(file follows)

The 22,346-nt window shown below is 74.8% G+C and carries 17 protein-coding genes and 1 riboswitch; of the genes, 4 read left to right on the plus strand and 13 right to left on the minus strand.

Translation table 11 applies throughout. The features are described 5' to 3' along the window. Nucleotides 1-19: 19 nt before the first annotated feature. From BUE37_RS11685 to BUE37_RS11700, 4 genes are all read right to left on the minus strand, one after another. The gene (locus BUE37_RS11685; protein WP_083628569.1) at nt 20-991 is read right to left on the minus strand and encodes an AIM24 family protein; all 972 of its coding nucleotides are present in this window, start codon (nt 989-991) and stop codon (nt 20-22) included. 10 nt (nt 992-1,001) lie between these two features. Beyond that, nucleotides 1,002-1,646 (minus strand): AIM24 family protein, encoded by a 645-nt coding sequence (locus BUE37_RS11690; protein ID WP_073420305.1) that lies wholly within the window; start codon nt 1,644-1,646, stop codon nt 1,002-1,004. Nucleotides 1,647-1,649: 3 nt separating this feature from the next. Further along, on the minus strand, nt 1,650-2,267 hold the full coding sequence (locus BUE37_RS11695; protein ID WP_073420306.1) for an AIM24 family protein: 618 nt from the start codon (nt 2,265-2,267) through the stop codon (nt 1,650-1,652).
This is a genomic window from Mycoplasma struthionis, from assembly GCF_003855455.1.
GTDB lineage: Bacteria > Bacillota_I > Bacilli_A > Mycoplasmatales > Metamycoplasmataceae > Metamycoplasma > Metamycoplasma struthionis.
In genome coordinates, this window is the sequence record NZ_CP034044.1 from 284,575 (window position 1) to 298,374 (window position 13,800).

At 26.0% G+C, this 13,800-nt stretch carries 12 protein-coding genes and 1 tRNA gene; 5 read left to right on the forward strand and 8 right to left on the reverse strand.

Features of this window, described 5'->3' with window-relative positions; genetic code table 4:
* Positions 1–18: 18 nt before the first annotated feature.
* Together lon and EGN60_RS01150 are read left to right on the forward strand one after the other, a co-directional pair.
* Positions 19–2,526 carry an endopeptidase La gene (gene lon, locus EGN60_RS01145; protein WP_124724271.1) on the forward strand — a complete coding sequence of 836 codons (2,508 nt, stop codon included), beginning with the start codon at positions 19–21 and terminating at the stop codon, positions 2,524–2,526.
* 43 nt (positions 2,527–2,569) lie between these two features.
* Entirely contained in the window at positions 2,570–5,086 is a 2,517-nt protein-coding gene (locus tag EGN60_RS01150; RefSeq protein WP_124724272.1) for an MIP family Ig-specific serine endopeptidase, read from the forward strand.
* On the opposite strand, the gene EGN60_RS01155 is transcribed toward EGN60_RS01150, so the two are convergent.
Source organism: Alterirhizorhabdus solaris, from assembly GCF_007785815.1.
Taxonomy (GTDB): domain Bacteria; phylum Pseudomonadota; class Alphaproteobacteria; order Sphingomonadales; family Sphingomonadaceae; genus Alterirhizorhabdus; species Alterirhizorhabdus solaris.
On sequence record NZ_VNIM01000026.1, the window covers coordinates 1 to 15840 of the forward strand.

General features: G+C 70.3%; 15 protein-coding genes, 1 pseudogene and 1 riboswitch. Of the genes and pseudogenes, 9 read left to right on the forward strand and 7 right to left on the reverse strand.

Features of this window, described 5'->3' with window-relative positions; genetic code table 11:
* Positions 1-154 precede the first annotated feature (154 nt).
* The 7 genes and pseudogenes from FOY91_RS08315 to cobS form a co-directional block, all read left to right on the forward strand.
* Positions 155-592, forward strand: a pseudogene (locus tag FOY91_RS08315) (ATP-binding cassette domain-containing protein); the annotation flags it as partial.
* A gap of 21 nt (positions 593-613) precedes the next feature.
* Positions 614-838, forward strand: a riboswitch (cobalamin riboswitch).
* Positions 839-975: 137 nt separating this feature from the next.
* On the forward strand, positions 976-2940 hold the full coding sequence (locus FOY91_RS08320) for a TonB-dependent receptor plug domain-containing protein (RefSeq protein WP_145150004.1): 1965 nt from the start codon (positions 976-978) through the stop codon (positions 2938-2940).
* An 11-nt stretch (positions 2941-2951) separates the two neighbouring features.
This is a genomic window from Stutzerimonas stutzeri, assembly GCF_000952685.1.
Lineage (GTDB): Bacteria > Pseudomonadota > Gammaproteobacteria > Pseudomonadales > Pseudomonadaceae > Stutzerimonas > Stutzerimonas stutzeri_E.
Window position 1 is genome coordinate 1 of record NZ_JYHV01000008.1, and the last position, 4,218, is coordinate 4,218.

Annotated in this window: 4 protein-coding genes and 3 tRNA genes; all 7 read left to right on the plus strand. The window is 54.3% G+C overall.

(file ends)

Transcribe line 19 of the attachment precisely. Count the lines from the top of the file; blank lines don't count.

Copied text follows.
* Positions 1-154 precede the first annotated feature (154 nt).